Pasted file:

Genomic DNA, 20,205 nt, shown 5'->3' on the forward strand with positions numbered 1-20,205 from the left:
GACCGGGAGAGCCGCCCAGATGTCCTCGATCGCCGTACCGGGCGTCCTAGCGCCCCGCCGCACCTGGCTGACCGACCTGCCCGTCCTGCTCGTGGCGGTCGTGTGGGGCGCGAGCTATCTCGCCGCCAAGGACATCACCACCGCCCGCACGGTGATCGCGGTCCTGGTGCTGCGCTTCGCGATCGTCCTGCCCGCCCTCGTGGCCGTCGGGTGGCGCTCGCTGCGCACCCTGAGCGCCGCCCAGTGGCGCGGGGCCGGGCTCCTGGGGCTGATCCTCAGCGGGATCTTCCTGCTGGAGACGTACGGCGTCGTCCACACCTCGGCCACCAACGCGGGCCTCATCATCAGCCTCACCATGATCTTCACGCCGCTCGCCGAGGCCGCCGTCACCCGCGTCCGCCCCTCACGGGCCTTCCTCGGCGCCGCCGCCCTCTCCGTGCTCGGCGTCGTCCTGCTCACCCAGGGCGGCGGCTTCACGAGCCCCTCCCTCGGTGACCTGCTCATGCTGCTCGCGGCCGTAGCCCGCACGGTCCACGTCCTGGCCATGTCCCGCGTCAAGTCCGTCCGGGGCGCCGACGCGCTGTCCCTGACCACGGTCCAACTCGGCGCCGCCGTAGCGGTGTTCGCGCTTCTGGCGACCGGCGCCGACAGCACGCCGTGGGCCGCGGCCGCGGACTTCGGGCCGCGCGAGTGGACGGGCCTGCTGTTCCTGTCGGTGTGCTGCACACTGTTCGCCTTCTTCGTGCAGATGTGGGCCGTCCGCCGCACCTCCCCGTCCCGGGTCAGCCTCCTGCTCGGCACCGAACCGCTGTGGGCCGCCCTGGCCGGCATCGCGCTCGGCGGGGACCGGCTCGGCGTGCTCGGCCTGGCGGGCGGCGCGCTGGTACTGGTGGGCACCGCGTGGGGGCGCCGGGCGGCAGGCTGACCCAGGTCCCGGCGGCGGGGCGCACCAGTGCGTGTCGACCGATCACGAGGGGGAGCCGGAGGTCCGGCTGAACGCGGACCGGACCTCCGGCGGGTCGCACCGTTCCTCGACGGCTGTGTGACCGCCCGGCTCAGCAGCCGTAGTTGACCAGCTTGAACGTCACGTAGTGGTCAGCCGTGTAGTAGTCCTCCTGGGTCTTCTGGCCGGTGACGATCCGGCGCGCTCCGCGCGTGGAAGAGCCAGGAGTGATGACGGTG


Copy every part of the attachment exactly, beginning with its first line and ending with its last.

Genomic DNA, 20,205 nt, shown 5'->3' on the forward strand with positions numbered 1-20,205 from the left:
GACCGGGAGAGCCGCCCAGATGTCCTCGATCGCCGTACCGGGCGTCCTAGCGCCCCGCCGCACCTGGCTGACCGACCTGCCCGTCCTGCTCGTGGCGGTCGTGTGGGGCGCGAGCTATCTCGCCGCCAAGGACATCACCACCGCCCGCACGGTGATCGCGGTCCTGGTGCTGCGCTTCGCGATCGTCCTGCCCGCCCTCGTGGCCGTCGGGTGGCGCTCGCTGCGCACCCTGAGCGCCGCCCAGTGGCGCGGGGCCGGGCTCCTGGGGCTGATCCTCAGCGGGATCTTCCTGCTGGAGACGTACGGCGTCGTCCACACCTCGGCCACCAACGCGGGCCTCATCATCAGCCTCACCATGATCTTCACGCCGCTCGCCGAGGCCGCCGTCACCCGCGTCCGCCCCTCACGGGCCTTCCTCGGCGCCGCCGCCCTCTCCGTGCTCGGCGTCGTCCTGCTCACCCAGGGCGGCGGCTTCACGAGCCCCTCCCTCGGTGACCTGCTCATGCTGCTCGCGGCCGTAGCCCGCACGGTCCACGTCCTGGCCATGTCCCGCGTCAAGTCCGTCCGGGGCGCCGACGCGCTGTCCCTGACCACGGTCCAACTCGGCGCCGCCGTAGCGGTGTTCGCGCTTCTGGCGACCGGCGCCGACAGCACGCCGTGGGCCGCGGCCGCGGACTTCGGGCCGCGCGAGTGGACGGGCCTGCTGTTCCTGTCGGTGTGCTGCACACTGTTCGCCTTCTTCGTGCAGATGTGGGCCGTCCGCCGCACCTCCCCGTCCCGGGTCAGCCTCCTGCTCGGCACCGAACCGCTGTGGGCCGCCCTGGCCGGCATCGCGCTCGGCGGGGACCGGCTCGGCGTGCTCGGCCTGGCGGGCGGCGCGCTGGTACTGGTGGGCACCGCGTGGGGGCGCCGGGCGGCAGGCTGACCCAGGTCCCGGCGGCGGGGCGCACCAGTGCGTGTCGACCGATCACGAGGGGGAGCCGGAGGTCCGGCTGAACGCGGACCGGACCTCCGGCGGGTCGCACCGTTCCTCGACGGCTGTGTGACCGCCCGGCTCAGCAGCCGTAGTTGACCAGCTTGAACGTCACGTAGTGGTCAGCCGTGTAGTAGTCCTCCTGGGTCTTCTGGCCGGTGACGATCCGGCGCGCTCCGCGCGTGGAAGAGCCAGGAGTGATGACGGTG